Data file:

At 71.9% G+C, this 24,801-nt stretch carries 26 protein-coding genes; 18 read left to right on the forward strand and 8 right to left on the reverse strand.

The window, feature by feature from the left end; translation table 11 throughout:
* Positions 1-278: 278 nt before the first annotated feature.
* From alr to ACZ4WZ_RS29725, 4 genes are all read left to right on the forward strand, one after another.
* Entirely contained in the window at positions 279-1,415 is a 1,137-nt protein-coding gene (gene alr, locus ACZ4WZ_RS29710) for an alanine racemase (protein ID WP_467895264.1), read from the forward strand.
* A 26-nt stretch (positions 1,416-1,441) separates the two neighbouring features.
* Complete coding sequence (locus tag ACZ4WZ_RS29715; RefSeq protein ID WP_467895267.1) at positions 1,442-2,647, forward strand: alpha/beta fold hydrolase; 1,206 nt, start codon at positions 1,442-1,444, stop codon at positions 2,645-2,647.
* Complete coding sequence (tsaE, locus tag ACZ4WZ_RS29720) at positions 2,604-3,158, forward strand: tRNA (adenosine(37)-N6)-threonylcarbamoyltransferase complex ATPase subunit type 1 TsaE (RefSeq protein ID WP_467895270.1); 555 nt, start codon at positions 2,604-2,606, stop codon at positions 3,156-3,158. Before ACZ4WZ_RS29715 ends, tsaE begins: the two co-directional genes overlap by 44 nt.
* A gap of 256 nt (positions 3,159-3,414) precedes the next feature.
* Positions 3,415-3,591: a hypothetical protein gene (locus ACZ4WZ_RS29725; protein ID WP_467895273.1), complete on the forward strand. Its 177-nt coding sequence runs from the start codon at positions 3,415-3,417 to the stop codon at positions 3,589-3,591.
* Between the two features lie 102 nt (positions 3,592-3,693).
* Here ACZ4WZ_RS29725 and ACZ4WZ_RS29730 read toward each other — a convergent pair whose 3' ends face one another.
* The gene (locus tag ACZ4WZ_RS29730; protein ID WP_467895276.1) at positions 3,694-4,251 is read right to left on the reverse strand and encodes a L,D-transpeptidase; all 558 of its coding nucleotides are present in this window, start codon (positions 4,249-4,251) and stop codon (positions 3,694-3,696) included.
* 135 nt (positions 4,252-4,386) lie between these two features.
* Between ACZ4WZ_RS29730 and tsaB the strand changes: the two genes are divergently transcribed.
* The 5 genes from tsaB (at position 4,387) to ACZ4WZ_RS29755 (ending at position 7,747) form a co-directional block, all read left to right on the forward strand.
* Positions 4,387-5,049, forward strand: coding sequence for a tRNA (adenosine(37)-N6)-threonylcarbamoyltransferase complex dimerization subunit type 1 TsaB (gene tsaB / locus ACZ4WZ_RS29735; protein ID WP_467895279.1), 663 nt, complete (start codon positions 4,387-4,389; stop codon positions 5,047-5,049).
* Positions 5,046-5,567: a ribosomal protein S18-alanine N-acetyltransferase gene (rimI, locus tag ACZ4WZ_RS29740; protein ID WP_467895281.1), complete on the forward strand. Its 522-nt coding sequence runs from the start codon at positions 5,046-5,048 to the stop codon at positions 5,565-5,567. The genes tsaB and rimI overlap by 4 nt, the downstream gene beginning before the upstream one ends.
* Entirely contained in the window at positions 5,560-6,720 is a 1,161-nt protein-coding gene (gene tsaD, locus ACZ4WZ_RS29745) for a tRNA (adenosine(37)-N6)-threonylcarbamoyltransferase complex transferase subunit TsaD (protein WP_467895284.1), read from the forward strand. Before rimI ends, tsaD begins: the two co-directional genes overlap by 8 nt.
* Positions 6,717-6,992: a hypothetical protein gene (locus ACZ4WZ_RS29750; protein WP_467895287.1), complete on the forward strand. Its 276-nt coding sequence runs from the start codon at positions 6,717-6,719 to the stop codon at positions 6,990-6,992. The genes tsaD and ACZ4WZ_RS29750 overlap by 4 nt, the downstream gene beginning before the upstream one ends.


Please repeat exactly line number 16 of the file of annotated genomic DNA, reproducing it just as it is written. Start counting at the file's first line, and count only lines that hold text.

* The 5 genes from tsaB (at position 4,387) to ACZ4WZ_RS29755 (ending at position 7,747) form a co-directional block, all read left to right on the forward strand.